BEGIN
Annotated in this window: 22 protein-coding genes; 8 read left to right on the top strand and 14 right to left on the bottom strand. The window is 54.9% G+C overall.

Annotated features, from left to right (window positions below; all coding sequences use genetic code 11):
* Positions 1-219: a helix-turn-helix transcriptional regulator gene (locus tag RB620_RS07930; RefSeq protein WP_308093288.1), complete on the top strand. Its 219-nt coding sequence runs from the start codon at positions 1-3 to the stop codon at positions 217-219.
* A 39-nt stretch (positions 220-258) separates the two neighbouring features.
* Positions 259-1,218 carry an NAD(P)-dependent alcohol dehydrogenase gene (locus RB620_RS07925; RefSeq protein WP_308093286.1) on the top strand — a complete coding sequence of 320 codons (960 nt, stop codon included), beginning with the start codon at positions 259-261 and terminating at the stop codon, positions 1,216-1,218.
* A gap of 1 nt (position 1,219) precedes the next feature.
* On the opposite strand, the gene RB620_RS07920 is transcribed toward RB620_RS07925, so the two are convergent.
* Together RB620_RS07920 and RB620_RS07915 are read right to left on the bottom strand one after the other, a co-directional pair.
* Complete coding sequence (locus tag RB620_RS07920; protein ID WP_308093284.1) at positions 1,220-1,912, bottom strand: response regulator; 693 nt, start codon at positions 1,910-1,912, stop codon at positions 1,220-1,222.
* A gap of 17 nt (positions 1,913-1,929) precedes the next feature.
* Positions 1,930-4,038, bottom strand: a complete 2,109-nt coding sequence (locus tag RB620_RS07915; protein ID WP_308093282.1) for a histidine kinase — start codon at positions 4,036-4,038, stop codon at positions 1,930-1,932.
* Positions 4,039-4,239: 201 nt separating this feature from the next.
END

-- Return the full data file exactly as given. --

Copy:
Annotated in this window: 22 protein-coding genes; 8 read left to right on the top strand and 14 right to left on the bottom strand. The window is 54.9% G+C overall.

Annotated features, from left to right (window positions below; all coding sequences use genetic code 11):
* Positions 1-219: a helix-turn-helix transcriptional regulator gene (locus tag RB620_RS07930; RefSeq protein WP_308093288.1), complete on the top strand. Its 219-nt coding sequence runs from the start codon at positions 1-3 to the stop codon at positions 217-219.
* A 39-nt stretch (positions 220-258) separates the two neighbouring features.
* Positions 259-1,218 carry an NAD(P)-dependent alcohol dehydrogenase gene (locus RB620_RS07925; RefSeq protein WP_308093286.1) on the top strand — a complete coding sequence of 320 codons (960 nt, stop codon included), beginning with the start codon at positions 259-261 and terminating at the stop codon, positions 1,216-1,218.
* A gap of 1 nt (position 1,219) precedes the next feature.
* On the opposite strand, the gene RB620_RS07920 is transcribed toward RB620_RS07925, so the two are convergent.
* Together RB620_RS07920 and RB620_RS07915 are read right to left on the bottom strand one after the other, a co-directional pair.
* Complete coding sequence (locus tag RB620_RS07920; protein ID WP_308093284.1) at positions 1,220-1,912, bottom strand: response regulator; 693 nt, start codon at positions 1,910-1,912, stop codon at positions 1,220-1,222.
* A gap of 17 nt (positions 1,913-1,929) precedes the next feature.
* Positions 1,930-4,038, bottom strand: a complete 2,109-nt coding sequence (locus tag RB620_RS07915; protein ID WP_308093282.1) for a histidine kinase — start codon at positions 4,036-4,038, stop codon at positions 1,930-1,932.
* Positions 4,039-4,239: 201 nt separating this feature from the next.